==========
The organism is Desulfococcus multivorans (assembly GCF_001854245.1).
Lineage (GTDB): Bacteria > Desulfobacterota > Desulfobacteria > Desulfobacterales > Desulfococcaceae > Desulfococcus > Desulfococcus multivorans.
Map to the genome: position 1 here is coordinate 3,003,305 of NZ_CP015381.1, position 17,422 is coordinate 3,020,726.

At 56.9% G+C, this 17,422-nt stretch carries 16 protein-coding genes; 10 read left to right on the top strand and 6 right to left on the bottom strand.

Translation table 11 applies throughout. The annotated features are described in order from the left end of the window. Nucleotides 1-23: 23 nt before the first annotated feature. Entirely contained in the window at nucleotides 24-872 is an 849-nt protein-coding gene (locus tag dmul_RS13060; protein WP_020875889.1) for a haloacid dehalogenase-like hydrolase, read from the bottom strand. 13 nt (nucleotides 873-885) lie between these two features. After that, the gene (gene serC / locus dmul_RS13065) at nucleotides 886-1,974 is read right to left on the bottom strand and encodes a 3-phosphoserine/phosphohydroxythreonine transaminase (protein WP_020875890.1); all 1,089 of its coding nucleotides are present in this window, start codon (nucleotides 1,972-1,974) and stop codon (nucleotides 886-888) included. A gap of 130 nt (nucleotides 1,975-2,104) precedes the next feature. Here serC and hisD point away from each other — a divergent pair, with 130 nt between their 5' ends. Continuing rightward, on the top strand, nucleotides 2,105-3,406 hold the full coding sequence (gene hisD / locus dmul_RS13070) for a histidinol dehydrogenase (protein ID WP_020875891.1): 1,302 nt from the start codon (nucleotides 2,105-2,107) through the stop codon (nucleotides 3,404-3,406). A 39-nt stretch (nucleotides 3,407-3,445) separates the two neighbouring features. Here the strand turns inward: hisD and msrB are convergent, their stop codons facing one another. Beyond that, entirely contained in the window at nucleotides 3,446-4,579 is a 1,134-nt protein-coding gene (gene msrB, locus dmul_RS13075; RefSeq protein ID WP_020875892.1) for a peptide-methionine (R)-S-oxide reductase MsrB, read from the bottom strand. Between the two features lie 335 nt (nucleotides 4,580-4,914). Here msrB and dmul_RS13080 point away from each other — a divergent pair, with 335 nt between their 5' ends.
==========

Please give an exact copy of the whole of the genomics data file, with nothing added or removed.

The organism is Desulfococcus multivorans (assembly GCF_001854245.1).
Lineage (GTDB): Bacteria > Desulfobacterota > Desulfobacteria > Desulfobacterales > Desulfococcaceae > Desulfococcus > Desulfococcus multivorans.
Map to the genome: position 1 here is coordinate 3,003,305 of NZ_CP015381.1, position 17,422 is coordinate 3,020,726.

At 56.9% G+C, this 17,422-nt stretch carries 16 protein-coding genes; 10 read left to right on the top strand and 6 right to left on the bottom strand.

Translation table 11 applies throughout. The annotated features are described in order from the left end of the window. Nucleotides 1-23: 23 nt before the first annotated feature. Entirely contained in the window at nucleotides 24-872 is an 849-nt protein-coding gene (locus tag dmul_RS13060; protein WP_020875889.1) for a haloacid dehalogenase-like hydrolase, read from the bottom strand. 13 nt (nucleotides 873-885) lie between these two features. After that, the gene (gene serC / locus dmul_RS13065) at nucleotides 886-1,974 is read right to left on the bottom strand and encodes a 3-phosphoserine/phosphohydroxythreonine transaminase (protein WP_020875890.1); all 1,089 of its coding nucleotides are present in this window, start codon (nucleotides 1,972-1,974) and stop codon (nucleotides 886-888) included. A gap of 130 nt (nucleotides 1,975-2,104) precedes the next feature. Here serC and hisD point away from each other — a divergent pair, with 130 nt between their 5' ends. Continuing rightward, on the top strand, nucleotides 2,105-3,406 hold the full coding sequence (gene hisD / locus dmul_RS13070) for a histidinol dehydrogenase (protein ID WP_020875891.1): 1,302 nt from the start codon (nucleotides 2,105-2,107) through the stop codon (nucleotides 3,404-3,406). A 39-nt stretch (nucleotides 3,407-3,445) separates the two neighbouring features. Here the strand turns inward: hisD and msrB are convergent, their stop codons facing one another. Beyond that, entirely contained in the window at nucleotides 3,446-4,579 is a 1,134-nt protein-coding gene (gene msrB, locus dmul_RS13075; RefSeq protein ID WP_020875892.1) for a peptide-methionine (R)-S-oxide reductase MsrB, read from the bottom strand. Between the two features lie 335 nt (nucleotides 4,580-4,914). Here msrB and dmul_RS13080 point away from each other — a divergent pair, with 335 nt between their 5' ends.